“We owe a lot to the ancient Indians, teaching us how to count. Without which most modern scientific discoveries would have been impossible.”
– Albert Einstein
Were they ahead of their time? Yes. Were they better than their contemporary? Yes.
Trigonometry, Geometry, Infinite series, Value of Pi, even calculus (Kerala School, 15th Century CE)… you name it, we got it. Aryabhatta said the sun revolved around the earth and came up with zero; Sushruta was a pioneer of surgical methods etc.
Sure we have been able to find a connection between Eastern Mysticism and Western Science (The Tao of Physics, Fritjof Capra) and sure, Heisenberg credits Upanishads as an inspiration, but we are much more technologically advanced. We have things like LHC, Smartphones, Rockets and Internet, things no one even 50 years ago could have dreamt of, of course, the base was constructed by our ancestors.
The Fibonacci numbers and their sequence first appear in Indian mathematics as mātrāmeru, mentioned by Pingala in connection with the Sanskrit tradition of prosody. Later on, the methods for the formation of these numbers were given by mathematicians Virahanka, Gopala and Hemacandra, much before the Italian mathematician Fibonacci introduced the fascinating sequence to Western European mathematics.
Sushruta Samhita, The Oldest Medical And Surgical Encyclopedia Known To Mankind
Written during the 6th century BC, the Sushruta Samhita contains 184 chapters with descriptions of 1,120 illnesses, 700 medicinal plants, 64 preparations from mineral sources and 57 preparations based on animal sources. Its author Sushruta is also considered to be the first ever human to perform medical surgeries on humans. The book also has vast details on embryology, human anatomy, along with instructions for venesection, the positioning of the patient for each vein, and the protection of vital structures (marma). The oldest documented evidence (9000 years) for the drilling of human teeth of a living person was found in Mehrgarh along with the evidences of orthopedic surgeries.
The first cataract surgery is said to have been performed by the ancient Indian physician Sushruta, way back in 6th century BCE. To remove the cataract from the eyes, he used a curved needle, Jabamukhi Salaka, to loosen the lens and push the cataract out of the field of vision. The eye would then be bandaged for a few days till it healed completely. Sushruta’s surgical works were later translated to Arabic language and through the Arabs, his works were introduced to the West.
Excavations at Harappans sites have yielded rulers or linear measures made from ivory and shell. Marked out in minute subdivisions with amazing accuracy, the calibrations correspond closely with the hasta increments of 1 3/8 inches, traditionally used in the ancient architecture of South India. Ancient bricks found at the excavation sites have dimensions that correspond to the units on these rulers.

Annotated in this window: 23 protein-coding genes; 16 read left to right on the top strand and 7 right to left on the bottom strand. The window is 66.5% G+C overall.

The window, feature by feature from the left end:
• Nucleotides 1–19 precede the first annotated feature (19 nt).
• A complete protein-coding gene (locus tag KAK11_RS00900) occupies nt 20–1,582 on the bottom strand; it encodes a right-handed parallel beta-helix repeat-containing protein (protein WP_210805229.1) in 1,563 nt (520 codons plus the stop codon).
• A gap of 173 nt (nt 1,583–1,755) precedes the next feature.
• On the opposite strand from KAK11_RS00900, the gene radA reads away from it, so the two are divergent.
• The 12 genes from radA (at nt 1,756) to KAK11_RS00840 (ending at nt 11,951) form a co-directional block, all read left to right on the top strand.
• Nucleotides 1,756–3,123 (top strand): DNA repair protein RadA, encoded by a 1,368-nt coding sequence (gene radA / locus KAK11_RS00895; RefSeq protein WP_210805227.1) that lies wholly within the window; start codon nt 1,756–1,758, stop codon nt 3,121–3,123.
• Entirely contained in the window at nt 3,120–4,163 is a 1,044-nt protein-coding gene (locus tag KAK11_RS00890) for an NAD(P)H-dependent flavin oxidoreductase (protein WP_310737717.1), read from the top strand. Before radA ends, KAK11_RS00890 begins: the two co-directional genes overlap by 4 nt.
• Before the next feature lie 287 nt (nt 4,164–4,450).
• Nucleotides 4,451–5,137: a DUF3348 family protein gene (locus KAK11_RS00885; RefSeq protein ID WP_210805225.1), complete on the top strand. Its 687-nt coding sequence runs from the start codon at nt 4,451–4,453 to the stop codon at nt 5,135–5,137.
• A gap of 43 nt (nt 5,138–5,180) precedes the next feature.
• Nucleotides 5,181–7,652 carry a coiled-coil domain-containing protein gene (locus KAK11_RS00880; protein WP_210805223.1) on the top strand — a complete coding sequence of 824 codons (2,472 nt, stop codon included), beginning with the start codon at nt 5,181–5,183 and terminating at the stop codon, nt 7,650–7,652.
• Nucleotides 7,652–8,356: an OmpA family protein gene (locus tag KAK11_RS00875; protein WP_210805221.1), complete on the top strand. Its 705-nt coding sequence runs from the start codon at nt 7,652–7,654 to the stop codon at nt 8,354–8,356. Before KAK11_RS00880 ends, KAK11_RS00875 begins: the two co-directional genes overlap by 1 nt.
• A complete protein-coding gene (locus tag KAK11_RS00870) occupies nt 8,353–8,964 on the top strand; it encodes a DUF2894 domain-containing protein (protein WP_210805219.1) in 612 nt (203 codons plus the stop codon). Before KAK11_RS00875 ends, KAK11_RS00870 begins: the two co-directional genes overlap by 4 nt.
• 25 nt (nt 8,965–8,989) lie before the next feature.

Mahabharata Mentions The Concept Of Cloning, Test Tube Babies, And Surrogate Mothers
If I would have said something like test tube babies 50 years back people would have termed me a perfect lunatic requiring psychiatric help.
The fact that in the Mahabharata, Gandhari had 100 sons is pretty well known. But what’s unknown is the scientific explanation behind her giving birth to a 100 kids. Each ‘Kaurava’ was created by splitting the single embryo into 100 parts and growing each part in a separate kund (container). This is identical to the cloning process today. The birth of Karan, who was born from the “characteristics adopted from men of her choice” also has striking resemblance to the present-day test tube baby concept.
Aryabhatta’s Deduction Of The Value Of Pi
According to documented history, the irrationality of pi was proved in Europe only in 1761 by Lambert. The great Indian mathematician Aryabhata worked on the approximation of the value of pi, and concluded that is irrational and its value is approximately 3.1416. He did this in 499 Common Era at the age of 23.
The Exact Length Of A Year was measured by our ancestors first
Ancient Indians used 4 ways to measure the length of a year namely ‘Nakshatra’, ‘Savana’, ‘Lunar’ and ‘Saura’. Saura was one method based on the tropical zodiac that defines the seasons: equinoxes, solstices, year-halves, and months in relation to the (six) seasons. As unbelievable as it sounds, Saura estimates the length of a year to be exactly 365 days, 6 hours 12 mins and 30 seconds.
If advancements have already happened on similar lines in the past, it’s unlikely that much evidence (in terms of how we perceive evidence today) or traces would be around for us to find. However, some of the profound insights within some of our ancient scriptures both in terms of science and spirituality seems to indicate that our ancestors were far more advanced than what we’re prepared/capable to credit them with.
Ancient scriptures of almost all cultures across the world describe of an extinction level event of great floods (known as Pralay within Indian scriptures), in the distant past (possibly due to heavy tectonic/volcanic activity followed up with extensive ice-melt across the globe towards the end of last ice-age), with very few survivors.
Maybe this was the same floods that initially inundated mythical cities like Dwaraka, Atlantis etc and later over next few millennia, obliterated all traces of earlier civilisation?
According to Indian scriptures Matsya Purana in Sanskrit and Sangham Literature in Tamil, our ancestors used to live towards far South and escaped from great floods or Pralay in boats/arks, and settled later in the northwest parts…Could it be possible that the survivors of this event migrated to settlements like Indus valley, Mesopotamia, Egypt and Europe, introducing Sanskrit and other languages in the process? The largest migration could’ve been to Indus area, ensuring that Sanskrit and Vedic culture took deeper roots and prospered around Saraswati river.